“They will envy you for your success, your wealth, for your intelligence, for your looks, for your status — but rarely for your wisdom.”
It’s fair to say that we live in a very goal-driven, consumerist society. And this can easily be seen in our hustle culture, which is prevalent in many facets of our life — work, education, fitness, you name it.
It’s the “suffer now, enjoy later” mentality that we have, that we must work our asses off all day every day, because there’s always more that we can achieve — a bigger promotion at work, a bigger house, a nicer car, a more toned-up body.
You must have known that momentary feeling of joy that you get after you’ve achieved something you’ve longed so much for. You imagined that joy would stay forever, but a few moments later you’re back to feeling empty again.
So what do you do then? You set another goal, you look forward to having something bigger.
Life becomes an endless cycle of I want, I want, I want.
Of course, I’m not saying you shouldn’t set goals. I’m saying that many of us tend to get so enmeshed in our goals and in our endless wants, that we lose sight of the values behind them.
Now that’s something you don’t hear every day.
Unlike goals, values aren’t things to achieve. Rather, values are simply ways of doing what you do and being who you are.
It has often been said that your values are like a compass, as it directs you towards your own path of feeling fulfilled. Goals are the things you want to do to get there, to be in line with those directions.
Another way to think about it is that goals are what you want, and values are who you want to be.
Everyone has different values that are important to them. Fitness, for instance, might not be as important to you as wealth. And that’s fine.
That’s the thing about values. They don’t need to be justified, because they simply are, and they’re part of our individual make-up. It’s on you to figure out what your own values are.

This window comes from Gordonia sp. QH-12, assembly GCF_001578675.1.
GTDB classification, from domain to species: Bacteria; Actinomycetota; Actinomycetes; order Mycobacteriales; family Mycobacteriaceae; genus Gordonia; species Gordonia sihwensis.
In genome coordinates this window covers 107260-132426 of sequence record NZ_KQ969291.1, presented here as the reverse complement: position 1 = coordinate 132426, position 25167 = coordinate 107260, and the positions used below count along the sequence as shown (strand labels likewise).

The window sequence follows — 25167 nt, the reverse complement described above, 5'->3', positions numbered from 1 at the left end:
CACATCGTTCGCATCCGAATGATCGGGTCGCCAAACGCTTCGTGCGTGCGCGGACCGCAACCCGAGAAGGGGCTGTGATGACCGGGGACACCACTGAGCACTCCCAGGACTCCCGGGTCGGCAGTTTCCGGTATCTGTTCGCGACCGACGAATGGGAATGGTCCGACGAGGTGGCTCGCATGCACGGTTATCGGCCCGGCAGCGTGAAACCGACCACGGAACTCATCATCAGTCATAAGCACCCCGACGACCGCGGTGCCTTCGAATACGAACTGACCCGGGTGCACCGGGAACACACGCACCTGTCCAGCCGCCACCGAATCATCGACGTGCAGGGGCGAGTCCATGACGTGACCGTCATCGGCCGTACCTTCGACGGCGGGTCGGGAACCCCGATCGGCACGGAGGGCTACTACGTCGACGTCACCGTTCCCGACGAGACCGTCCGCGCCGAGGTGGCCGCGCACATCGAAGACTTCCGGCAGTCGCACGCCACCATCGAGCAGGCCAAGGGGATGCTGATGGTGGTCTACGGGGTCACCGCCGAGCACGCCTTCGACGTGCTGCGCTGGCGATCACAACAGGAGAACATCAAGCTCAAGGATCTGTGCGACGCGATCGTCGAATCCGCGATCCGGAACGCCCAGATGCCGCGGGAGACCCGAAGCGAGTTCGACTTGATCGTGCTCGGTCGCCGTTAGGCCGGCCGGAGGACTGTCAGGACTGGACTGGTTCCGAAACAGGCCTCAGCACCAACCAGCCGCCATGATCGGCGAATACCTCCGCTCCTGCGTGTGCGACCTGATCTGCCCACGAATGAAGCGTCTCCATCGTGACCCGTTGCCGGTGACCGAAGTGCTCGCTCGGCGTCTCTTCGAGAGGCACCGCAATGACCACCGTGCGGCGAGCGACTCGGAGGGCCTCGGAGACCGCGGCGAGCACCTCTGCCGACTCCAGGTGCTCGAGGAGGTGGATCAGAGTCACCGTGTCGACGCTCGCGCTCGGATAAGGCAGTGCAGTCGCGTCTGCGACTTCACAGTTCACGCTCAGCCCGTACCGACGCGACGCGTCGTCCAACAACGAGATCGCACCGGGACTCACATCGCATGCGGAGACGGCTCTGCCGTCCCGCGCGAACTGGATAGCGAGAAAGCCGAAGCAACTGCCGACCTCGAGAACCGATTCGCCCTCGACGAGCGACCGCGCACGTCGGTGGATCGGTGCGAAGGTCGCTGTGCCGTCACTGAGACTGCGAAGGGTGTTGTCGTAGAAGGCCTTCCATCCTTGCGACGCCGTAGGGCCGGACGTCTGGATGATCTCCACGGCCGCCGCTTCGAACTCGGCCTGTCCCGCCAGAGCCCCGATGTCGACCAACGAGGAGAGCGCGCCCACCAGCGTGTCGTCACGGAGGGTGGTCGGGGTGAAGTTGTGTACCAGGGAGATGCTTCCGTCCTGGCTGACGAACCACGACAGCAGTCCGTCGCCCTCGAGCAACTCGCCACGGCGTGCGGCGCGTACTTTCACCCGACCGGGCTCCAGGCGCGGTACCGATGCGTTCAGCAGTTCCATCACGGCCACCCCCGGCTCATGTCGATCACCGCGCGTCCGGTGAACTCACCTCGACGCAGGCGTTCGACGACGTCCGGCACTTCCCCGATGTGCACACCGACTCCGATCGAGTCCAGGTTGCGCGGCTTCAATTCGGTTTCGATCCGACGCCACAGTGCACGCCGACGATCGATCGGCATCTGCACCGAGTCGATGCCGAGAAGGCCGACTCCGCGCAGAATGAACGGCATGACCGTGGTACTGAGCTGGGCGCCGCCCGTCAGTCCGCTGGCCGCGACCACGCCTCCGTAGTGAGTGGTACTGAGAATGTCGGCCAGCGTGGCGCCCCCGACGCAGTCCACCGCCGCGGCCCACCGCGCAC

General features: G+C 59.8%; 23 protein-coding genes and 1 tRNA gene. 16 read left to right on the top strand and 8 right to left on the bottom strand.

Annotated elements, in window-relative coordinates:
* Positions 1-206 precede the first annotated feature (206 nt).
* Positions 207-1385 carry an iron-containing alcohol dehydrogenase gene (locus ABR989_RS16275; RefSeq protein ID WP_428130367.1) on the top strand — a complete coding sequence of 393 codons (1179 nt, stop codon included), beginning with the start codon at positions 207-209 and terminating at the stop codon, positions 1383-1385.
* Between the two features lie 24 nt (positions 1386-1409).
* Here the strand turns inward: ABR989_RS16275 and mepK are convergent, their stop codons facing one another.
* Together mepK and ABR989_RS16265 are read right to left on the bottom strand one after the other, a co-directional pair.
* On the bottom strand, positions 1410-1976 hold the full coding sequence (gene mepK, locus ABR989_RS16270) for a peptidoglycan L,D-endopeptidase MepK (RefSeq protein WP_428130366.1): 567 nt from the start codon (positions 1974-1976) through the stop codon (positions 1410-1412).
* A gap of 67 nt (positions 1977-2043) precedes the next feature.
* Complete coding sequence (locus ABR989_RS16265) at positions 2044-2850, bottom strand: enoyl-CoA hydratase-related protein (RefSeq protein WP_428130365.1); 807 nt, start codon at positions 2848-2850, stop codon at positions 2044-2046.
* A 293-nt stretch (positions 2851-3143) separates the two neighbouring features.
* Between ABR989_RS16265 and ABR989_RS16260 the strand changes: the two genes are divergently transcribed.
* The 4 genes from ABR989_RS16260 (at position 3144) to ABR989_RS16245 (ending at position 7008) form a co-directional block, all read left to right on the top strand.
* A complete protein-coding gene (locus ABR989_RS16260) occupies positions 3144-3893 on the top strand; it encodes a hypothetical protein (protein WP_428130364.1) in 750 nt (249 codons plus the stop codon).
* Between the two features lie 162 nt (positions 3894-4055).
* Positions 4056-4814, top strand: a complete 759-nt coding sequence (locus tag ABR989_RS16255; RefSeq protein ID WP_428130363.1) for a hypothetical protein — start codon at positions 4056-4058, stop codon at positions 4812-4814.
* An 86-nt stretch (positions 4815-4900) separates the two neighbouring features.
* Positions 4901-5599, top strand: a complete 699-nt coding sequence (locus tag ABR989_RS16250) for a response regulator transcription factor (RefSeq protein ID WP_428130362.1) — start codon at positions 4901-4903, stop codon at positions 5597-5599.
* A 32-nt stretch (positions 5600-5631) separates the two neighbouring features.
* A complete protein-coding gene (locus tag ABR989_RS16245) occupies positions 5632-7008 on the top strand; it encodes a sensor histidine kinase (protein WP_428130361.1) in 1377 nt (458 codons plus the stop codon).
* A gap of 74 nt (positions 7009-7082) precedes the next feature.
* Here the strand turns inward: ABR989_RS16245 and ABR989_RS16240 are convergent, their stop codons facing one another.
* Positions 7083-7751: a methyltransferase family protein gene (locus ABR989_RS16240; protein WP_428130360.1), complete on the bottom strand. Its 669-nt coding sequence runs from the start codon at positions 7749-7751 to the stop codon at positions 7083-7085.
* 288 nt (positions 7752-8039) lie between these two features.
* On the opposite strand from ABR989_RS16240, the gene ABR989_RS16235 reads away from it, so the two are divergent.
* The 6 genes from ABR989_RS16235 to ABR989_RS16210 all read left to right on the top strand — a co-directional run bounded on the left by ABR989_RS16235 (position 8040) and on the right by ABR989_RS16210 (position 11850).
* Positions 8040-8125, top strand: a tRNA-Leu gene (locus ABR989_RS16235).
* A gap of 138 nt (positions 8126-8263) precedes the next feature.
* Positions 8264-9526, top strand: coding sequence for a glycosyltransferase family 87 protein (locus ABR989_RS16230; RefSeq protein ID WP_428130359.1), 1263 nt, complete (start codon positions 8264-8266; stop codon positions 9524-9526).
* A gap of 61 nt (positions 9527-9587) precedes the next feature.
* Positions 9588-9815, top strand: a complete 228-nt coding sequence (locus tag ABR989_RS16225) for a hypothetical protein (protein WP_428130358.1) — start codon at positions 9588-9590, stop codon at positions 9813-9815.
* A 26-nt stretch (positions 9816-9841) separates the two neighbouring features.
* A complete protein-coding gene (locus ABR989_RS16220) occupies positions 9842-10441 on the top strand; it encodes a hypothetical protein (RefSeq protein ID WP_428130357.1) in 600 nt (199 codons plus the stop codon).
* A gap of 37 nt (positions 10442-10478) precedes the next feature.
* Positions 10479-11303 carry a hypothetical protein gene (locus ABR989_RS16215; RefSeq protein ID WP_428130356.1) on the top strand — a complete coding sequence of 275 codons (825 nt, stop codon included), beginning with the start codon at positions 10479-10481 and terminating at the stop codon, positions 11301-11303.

My therapist Sophia once gave me this analogy. She asked me, “What’s your favorite ice cream flavor?”
“Chocolate mint,” I responded.
“Me too,” she said. “But why is it your favorite?”
“I have no idea,” I said.
“Exactly,” she said. “That’s how values are.”
Anyway, the reason why it’s important to know your values well is to offer you some psychological flexibility. Because the thing is, goals aren’t always in your control. It’s for you to recognize that one goal isn’t the only way to live by the particular value behind it.
If an important value for you is to be loving, for example, being in a romantic relationship isn’t the only way for you to do that. You can join a community service organization, you can share your art, you can strengthen your relationships with your friends and family.
Or if your value is to be fit, you don’t necessarily need to win a marathon or get a black belt in taekwondo. You can have your own workout routines and stick to it as you compete with yourself and what you’re capable of, rather than trying to be the best in the world.
Keeping this in mind, it’s more doable to avoid the loopholes that can make you so depressed. It would be at least a little easier to remember that you don’t need to have what “everybody else” has in order to be happy — that it’s not a matter of life or death if you don’t get what you want.
I’m always reminded of that line from Fight Club, which I’ve quoted a lot in my posts: “You are not your job, you’re not how much money you have in the bank. You are not the car you drive. You’re not the contents of your wallet. You are not your fucking khakis.”
In the story, the narrator has a whole bunch of IKEA furniture in his apartment that he has bought as his sort of retail therapy. But once his apartment burns down, he is forced to look into himself and figure out who he really is, and what his values are.
In the rubbles of the world he had previously known, he finds meaningful personal progress.
It’s okay to want and have things — be it titles, or material things, or whatever else you desire. But always remember the values behind them.
Otherwise, you’d fall into the far too common trap of letting the things you own, own you.